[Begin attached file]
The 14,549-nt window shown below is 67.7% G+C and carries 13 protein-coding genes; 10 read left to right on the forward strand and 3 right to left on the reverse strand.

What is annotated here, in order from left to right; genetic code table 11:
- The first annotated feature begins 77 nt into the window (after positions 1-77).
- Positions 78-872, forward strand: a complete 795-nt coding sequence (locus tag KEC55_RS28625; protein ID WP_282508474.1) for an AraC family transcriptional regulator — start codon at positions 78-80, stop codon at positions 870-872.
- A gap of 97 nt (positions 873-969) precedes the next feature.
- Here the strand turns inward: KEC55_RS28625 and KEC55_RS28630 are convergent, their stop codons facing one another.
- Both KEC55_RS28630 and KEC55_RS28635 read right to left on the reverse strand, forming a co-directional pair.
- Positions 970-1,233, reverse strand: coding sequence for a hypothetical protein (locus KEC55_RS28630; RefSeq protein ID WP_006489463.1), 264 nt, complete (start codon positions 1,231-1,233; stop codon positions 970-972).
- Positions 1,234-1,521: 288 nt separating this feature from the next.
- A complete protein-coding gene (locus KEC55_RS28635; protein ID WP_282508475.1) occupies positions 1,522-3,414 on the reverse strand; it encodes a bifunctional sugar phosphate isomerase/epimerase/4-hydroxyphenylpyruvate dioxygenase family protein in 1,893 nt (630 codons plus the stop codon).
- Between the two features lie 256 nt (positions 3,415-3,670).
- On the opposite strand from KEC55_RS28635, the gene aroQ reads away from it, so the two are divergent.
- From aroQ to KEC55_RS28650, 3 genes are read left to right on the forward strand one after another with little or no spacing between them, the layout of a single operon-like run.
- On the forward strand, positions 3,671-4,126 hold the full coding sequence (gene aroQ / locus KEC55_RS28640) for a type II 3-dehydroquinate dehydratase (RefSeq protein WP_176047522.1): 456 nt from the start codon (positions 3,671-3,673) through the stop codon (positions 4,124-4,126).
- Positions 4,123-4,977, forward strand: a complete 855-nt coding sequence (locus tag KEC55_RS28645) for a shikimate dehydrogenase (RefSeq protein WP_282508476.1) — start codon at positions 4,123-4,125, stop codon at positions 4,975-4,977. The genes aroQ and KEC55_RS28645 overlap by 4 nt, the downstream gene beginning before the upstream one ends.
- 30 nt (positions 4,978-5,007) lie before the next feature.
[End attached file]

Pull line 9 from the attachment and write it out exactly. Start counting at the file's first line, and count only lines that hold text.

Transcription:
- Positions 1,234-1,521: 288 nt separating this feature from the next.